Condominium associations derive their power and responsibilities from the Condominium Act, N.J.S.A. §46:8B-14 and 15. Courts treat condominium associations like they do corporations, holding that they have a fiduciary duty to their members like a board of directors does with their shareholders. Kim v. Flagship Condo. Owners Ass’n, 327 N.J. Super. 544, 550 (App. Div. 2000). Courts apply the business judgment rule when asked to rule on the legality of an action taken by a Board. Thanasoulis v. Winston Towers 200 Ass’n, Inc., 110 N.J. 650, 664 (1988) (Garibaldi, J., dissenting in part and concurring in part). A decision taken will remain legal if the actions “were authorized by statute or by its own bylaws or master deed,” and was not fraudulent, self-dealing by the Board, or unconscionable. Micheve, L.L.C. v. Wyndham Place at Freehold Condo. Ass’n, 381 N.J. Super. 148, 153-54 (App. Div. 2005) (citing Owners of the Manor Homes of Whittingham v. Whittingham Homeowners Ass’n, Inc., 367 N.J.Super. 314, 322, (App.Div.2004).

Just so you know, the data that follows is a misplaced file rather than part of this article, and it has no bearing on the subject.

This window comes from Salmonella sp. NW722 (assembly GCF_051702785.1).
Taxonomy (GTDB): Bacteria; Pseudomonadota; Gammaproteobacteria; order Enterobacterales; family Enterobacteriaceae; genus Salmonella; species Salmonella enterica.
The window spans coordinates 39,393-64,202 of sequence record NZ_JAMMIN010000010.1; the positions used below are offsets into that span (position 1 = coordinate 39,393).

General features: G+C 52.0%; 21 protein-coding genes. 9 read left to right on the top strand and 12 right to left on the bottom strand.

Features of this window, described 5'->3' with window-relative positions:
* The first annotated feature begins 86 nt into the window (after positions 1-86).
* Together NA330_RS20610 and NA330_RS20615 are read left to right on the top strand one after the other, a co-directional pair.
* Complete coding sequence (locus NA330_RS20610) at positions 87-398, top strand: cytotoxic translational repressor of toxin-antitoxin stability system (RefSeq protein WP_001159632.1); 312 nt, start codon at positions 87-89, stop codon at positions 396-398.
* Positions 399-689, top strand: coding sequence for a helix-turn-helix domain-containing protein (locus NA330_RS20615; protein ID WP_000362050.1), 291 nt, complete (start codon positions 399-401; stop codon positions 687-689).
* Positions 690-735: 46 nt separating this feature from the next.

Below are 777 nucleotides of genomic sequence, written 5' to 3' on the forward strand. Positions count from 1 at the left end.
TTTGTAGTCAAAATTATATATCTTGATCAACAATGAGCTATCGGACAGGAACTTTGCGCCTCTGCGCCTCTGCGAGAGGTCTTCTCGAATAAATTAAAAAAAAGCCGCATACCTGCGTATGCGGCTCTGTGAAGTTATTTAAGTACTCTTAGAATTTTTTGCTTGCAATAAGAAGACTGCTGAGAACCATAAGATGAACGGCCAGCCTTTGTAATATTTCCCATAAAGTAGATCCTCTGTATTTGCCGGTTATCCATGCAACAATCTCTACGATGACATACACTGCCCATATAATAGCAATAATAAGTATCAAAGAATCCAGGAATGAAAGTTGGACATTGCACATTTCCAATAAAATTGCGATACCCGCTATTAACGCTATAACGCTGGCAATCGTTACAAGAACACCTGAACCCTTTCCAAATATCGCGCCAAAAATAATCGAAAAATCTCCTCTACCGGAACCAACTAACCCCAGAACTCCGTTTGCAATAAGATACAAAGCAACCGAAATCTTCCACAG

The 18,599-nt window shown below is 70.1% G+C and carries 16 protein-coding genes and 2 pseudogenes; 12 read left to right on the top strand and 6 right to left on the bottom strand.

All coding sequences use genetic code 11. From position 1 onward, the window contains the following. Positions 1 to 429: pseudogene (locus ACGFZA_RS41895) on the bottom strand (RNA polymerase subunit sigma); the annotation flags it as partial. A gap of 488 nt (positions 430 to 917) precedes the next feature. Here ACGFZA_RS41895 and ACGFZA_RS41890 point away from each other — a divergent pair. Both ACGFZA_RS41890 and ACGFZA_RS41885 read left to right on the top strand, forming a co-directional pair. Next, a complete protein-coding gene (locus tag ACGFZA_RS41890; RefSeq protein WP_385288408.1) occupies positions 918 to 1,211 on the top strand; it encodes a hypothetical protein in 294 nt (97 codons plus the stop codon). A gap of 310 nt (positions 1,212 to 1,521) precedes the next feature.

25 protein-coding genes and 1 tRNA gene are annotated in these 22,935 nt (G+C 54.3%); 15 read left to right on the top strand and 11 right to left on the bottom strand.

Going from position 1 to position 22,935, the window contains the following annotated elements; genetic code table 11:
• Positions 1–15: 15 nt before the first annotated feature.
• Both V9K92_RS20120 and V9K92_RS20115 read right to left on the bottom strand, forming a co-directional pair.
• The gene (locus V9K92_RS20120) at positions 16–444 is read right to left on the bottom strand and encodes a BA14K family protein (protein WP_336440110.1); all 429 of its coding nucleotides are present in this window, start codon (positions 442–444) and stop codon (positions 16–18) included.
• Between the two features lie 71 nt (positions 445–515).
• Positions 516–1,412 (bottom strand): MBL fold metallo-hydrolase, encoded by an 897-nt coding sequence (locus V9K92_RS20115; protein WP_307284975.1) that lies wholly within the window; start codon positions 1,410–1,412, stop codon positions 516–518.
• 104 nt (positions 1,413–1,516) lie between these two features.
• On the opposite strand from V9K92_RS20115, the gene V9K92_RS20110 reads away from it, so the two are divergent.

So for example, courts will not question a Board’s decision to calculate expenses for common areas using an alternative method allowed under the bylaws and master deed. Conversely, a special capital assessment levied solely upon a new purchaser of a condominium violates the Condominium Act’s requirements that common expenses “be charged to all unit owners based on their proportionate individual interests in the common elements” and would not be upheld. A Board’s decision to levy an emergency special assessment to pay back overdue debts and bills was also upheld by the courts, as the Board considered alternatives, such as taking out a loan to cover the costs, but could not get one. The action taken by the Board must be authorized by law, justified by an independent business reason, and have no evidence the Board benefitted directly as a product of self-dealing. As long as that is accomplished, any challenge to the action taken by the Board and its directors can proceed.
If you are looking for additional details on this topic or if you require advice about your situation, please contact Fredrick P. Niemann, Esq. toll-free at (855) 376-5291 or email him at email@example.com. Please ask us about our video conferencing or telephone consultations if you are unable to come to our office.
Written by Stephen W. Kornas, Esq. of Hanlon Niemann & Wright